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A speciality release that almost hits

Aaron Neville - Bring It On Home...The Soul Classics
(Burgundy Records)
3 1/2 stars (out of 5 stars)
Reviewed: Aug. 11, 2006
Aaron Neville

Review by Andy Argyrakis

The string of specialty releases continues in Aaron Neville's catalogue thanks to September's Bring It On Home...The Soul Classics, which comes on the heels of various Christmas and gospel projects. Of course, the New Orleans native has remained incredibly active with the Neville Brothers in recent years, including a virtually endless tour following Hurricane Katrina, and it's clear he'll continue balancing both that world and his solo career. Even so, the living legend still gets a little help from his friends and family on this star studded affair, which finds the crooner interpreting classics by the likes of Curtis Mayfield, Ben E. King, Al Green and Sam Cooke.

While many old timers are turning in similar outings these days (including Rod Stewart's forthcoming rock and roll covers disc, Michael McDonald attempting Motown and Barry Manilow's salute to the 1950s and 60s) there's no other voice that comes anywhere close to Neville and that in and of itself makes this offering unique. His rich and glorious tones are smooth as silk come Bill Withers' "Ain't No Sunshine" and Cooke's "You Send Me," while a slightly re-tweaked version of "When a Man Loves a Woman" is enough to put Michael Bolton's stab to shame. Special guest highlights include Mavis Staples on a robust remake of The Staple Singers' "Respect Yourself," along with David Sanborn and Art Neville on the spiritually slanted "People Get Ready." A duet with Chaka Khan on Green's "Let's Stay Together" is the album's shining moment, taking on a completely different chilled out twist compared to the original or Tina Turner's equally viable version from the 80s.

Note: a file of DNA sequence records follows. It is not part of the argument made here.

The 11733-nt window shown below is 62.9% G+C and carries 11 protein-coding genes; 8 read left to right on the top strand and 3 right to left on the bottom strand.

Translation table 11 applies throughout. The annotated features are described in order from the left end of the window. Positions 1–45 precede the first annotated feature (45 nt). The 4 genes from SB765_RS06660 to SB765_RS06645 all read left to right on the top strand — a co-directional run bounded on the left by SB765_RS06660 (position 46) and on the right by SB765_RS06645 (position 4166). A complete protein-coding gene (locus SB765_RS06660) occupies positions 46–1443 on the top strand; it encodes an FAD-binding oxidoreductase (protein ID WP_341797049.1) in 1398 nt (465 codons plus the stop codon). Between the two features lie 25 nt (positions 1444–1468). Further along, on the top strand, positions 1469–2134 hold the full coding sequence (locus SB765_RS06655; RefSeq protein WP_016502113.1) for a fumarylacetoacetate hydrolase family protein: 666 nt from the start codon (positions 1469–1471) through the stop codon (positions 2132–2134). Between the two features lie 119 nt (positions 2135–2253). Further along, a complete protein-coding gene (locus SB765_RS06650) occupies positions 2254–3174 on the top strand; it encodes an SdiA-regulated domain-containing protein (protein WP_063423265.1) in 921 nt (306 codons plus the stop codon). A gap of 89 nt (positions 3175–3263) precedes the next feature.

Despite the constant crests throughout the thirteen tracks and Neville's flawless vocal presentations, one could find fault in the set list and the seemingly predictable nature of these choices. Countless adult contemporary and R&B artists have covered this batch time and time again making his palette seem like a "paint by the numbers" trip through a dusties jukebox. Plus die-hards are likely to already have a rendition of "A Change Is Gonna Come" on previous Neville projects in a very similar arrangement. Had the star dug a bit deeper into his favorite songwriters' notebooks or even considered a few more obscure artists, the otherwise applauded effort would've been exceptional.

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